I think because of the other project (that was more personal) certain aspects and feelings bled through on SW8, but my real intentions was just to practice and understand how for example Skepta can get all of my peers bouncing.
Tell us about your US tour and what went down over there. Did any cities particularly stand out to you as a highlight?
So late 2019 I was talking to some friends in Boston and just felt like I was taken a bit more seriously anywhere BUT London, and so we decided to just throw a show, which became 2 then 3 and then 4. We started in Detroit and this very punk rock-ish venue, and then were blessed enough to perform at Hard Gallery (which is all about giving space and a voice is talents) I’ve been to Detroit twice (almost shot once but that’s another story) so it wasn’t all so new. As Europeans we thought, let’s not get a flight from Detroit to NY because of the environment, so we got the GreyHound (a 14-15 hour bus journey). Behind us, on the bus, there was a man taking some substances, and we had someone who was on the run opposite us too. I don’t know how vividly I can paint this nightmare of a journey but it’s definitely something to laugh at now. The NY show was a flop, simple as, badly organised and just badly timed, we had made connections with an up and coming NY artist (Ade Hakim) who’s in line with MIKE (their group basically help form Earl Sweatshirt’s new sound) and so everyone who showed up came to see him ONLY and after he performed they left. We ended up performing at a drug dealers house who had a jacuzzi in his living room and a stripper pole in the bed room, again I don’t know how to paint this vividly enough. Lastly was Boston, which was organised by my friends who have a production company they’re developing called Redline, and within 2 days of announcing the show, the tickets were sold out, we had two floors in the chinatown of Boston, this was definitely the moment that showed me persistence plus practice will always lead to results.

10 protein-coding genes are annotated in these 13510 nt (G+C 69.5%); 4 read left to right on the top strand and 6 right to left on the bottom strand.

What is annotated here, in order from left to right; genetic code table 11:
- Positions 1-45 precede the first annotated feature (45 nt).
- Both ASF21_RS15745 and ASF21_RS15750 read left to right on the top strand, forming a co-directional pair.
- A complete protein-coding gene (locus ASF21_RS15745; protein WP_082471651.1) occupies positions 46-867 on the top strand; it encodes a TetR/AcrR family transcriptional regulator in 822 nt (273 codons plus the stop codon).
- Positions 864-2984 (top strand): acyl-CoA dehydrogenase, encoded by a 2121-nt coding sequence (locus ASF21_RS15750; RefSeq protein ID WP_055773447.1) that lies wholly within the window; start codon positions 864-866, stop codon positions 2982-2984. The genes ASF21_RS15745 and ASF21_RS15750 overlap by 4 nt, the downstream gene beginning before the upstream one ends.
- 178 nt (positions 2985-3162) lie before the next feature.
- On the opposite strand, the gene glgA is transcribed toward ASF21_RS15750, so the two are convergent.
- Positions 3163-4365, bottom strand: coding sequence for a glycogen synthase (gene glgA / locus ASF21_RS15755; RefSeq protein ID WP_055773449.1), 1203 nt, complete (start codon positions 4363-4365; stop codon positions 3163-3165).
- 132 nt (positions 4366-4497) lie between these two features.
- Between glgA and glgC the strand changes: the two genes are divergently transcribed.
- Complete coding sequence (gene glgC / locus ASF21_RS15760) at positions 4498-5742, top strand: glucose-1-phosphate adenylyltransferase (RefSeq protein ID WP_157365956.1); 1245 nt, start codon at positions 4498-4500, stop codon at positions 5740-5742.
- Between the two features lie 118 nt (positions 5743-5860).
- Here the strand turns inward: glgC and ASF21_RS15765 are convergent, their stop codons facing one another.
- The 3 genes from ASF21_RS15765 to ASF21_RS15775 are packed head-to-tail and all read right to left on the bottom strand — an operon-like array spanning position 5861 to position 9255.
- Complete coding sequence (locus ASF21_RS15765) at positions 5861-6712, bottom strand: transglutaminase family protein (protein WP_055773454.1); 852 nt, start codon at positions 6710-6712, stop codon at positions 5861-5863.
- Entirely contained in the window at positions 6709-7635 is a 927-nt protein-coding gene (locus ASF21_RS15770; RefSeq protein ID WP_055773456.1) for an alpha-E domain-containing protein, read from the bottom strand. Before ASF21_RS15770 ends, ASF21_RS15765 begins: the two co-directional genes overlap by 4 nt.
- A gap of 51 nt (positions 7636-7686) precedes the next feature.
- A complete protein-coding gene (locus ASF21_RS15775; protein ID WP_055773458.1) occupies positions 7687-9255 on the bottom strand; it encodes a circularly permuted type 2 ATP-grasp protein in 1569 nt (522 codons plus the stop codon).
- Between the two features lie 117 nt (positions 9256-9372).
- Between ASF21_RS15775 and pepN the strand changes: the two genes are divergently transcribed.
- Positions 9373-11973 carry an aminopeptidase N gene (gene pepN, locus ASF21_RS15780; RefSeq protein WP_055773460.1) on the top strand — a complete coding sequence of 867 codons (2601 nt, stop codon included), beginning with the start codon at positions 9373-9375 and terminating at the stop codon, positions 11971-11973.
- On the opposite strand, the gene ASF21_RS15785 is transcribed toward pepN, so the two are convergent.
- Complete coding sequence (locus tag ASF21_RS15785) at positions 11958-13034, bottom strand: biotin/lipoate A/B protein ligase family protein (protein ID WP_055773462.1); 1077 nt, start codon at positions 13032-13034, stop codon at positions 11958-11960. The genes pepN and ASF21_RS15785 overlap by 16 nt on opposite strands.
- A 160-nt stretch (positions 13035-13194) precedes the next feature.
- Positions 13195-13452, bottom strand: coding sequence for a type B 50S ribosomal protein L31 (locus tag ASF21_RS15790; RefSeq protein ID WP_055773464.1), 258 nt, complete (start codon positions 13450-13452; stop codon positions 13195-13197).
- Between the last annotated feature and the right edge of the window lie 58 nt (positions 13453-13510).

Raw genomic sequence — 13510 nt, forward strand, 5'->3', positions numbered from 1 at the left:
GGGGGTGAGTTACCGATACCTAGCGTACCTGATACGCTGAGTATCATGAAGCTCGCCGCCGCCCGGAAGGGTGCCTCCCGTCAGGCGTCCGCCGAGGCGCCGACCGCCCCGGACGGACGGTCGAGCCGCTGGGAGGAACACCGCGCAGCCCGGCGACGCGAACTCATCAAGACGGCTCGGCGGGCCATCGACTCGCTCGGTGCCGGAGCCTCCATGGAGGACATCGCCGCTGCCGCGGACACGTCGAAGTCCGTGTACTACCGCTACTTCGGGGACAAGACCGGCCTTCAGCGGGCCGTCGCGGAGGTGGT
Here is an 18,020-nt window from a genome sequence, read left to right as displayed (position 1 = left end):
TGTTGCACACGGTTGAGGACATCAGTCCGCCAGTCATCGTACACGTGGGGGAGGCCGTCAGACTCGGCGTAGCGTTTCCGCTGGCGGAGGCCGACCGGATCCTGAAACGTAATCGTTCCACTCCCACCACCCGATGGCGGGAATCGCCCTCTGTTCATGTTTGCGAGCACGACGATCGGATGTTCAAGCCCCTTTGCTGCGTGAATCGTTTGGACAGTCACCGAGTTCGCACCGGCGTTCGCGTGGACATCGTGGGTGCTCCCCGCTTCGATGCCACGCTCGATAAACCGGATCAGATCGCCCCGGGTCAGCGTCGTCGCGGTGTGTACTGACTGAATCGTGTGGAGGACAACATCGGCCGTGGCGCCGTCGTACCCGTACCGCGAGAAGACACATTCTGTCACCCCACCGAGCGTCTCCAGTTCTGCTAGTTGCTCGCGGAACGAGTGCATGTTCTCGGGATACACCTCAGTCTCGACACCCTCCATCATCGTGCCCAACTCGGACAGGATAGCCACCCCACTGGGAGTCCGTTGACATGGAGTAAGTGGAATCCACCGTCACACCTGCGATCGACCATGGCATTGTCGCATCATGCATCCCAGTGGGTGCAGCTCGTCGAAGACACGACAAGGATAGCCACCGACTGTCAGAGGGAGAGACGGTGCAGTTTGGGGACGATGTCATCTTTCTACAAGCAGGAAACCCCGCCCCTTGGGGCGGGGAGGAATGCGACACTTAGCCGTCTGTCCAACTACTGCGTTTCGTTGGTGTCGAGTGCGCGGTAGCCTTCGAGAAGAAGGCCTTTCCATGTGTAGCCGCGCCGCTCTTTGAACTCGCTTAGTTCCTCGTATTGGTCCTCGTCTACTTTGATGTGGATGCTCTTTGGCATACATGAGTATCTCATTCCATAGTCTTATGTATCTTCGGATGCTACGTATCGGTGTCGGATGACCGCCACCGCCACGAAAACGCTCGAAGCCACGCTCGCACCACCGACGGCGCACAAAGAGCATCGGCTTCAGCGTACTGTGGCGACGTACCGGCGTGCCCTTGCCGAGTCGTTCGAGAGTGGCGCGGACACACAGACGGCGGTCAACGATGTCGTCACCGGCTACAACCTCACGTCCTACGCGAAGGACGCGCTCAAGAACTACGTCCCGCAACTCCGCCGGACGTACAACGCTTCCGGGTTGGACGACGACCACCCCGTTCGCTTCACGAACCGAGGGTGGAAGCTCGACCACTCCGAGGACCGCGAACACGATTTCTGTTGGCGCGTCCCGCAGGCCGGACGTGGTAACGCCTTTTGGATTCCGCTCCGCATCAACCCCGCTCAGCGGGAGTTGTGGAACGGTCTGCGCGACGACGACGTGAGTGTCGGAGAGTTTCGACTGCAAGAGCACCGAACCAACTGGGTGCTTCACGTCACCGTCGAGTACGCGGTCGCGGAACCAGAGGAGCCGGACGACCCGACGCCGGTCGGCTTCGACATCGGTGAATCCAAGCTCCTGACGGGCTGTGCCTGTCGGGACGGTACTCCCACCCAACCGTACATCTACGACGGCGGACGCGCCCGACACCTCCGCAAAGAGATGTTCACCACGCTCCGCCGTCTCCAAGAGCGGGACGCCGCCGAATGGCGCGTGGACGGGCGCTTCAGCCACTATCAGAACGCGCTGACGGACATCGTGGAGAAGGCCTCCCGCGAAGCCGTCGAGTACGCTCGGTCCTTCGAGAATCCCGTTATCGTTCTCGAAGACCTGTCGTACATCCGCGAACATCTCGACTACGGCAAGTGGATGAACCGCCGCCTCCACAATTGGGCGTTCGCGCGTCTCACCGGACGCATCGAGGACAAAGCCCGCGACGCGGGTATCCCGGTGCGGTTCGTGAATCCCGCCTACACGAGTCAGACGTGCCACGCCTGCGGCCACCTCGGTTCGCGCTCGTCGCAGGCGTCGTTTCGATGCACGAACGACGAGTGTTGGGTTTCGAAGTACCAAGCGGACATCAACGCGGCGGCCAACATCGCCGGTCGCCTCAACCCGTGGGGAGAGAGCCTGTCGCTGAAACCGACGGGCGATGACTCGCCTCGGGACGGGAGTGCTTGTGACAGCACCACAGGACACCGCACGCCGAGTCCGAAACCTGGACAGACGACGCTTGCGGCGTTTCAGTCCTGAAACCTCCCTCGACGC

What is next for Wilfred?
Well there's the one EP I already have in the bank, and also a 16 track album (which I want to use to get into Coachella with). I know more work will get done by then, but with these already under our belt, I want to focus and try to gain as big of a platform as I can (whilst staying independent) to really show the world that there’s a lot more to get done, and rap and rock music has yet to see it’s peak.